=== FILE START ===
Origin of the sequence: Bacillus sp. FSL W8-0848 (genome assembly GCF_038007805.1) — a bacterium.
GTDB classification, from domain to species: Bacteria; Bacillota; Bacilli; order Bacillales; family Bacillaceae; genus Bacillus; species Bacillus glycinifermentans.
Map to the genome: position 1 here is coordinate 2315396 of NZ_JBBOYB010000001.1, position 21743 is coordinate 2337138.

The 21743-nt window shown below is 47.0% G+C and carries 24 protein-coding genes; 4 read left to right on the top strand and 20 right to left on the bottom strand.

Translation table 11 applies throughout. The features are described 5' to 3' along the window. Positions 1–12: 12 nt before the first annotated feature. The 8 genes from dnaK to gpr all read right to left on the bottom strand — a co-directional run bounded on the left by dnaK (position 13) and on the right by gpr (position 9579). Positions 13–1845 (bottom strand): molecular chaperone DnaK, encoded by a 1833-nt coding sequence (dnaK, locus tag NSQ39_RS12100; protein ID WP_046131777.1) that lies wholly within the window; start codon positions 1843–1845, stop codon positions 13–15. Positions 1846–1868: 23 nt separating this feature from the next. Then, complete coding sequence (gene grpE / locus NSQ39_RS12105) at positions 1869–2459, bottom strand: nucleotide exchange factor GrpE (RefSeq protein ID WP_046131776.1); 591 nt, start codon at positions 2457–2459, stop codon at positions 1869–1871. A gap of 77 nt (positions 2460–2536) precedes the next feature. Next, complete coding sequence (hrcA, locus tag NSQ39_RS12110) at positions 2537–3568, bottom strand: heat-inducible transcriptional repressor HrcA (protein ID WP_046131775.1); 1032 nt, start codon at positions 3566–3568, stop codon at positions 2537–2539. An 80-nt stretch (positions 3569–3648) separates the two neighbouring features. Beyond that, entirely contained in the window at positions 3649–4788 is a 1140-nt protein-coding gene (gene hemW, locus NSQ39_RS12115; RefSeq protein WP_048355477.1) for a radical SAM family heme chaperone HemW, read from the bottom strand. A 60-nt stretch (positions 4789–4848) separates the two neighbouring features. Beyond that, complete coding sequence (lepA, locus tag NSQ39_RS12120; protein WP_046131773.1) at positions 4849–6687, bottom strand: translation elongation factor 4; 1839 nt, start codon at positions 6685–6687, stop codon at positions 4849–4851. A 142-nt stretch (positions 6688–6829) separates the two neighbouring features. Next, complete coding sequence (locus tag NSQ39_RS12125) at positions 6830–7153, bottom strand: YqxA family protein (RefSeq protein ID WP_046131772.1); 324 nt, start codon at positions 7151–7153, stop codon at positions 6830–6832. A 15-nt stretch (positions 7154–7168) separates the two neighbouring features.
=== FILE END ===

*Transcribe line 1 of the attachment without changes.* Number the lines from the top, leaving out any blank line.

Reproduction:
Origin of the sequence: Bacillus sp. FSL W8-0848 (genome assembly GCF_038007805.1) — a bacterium.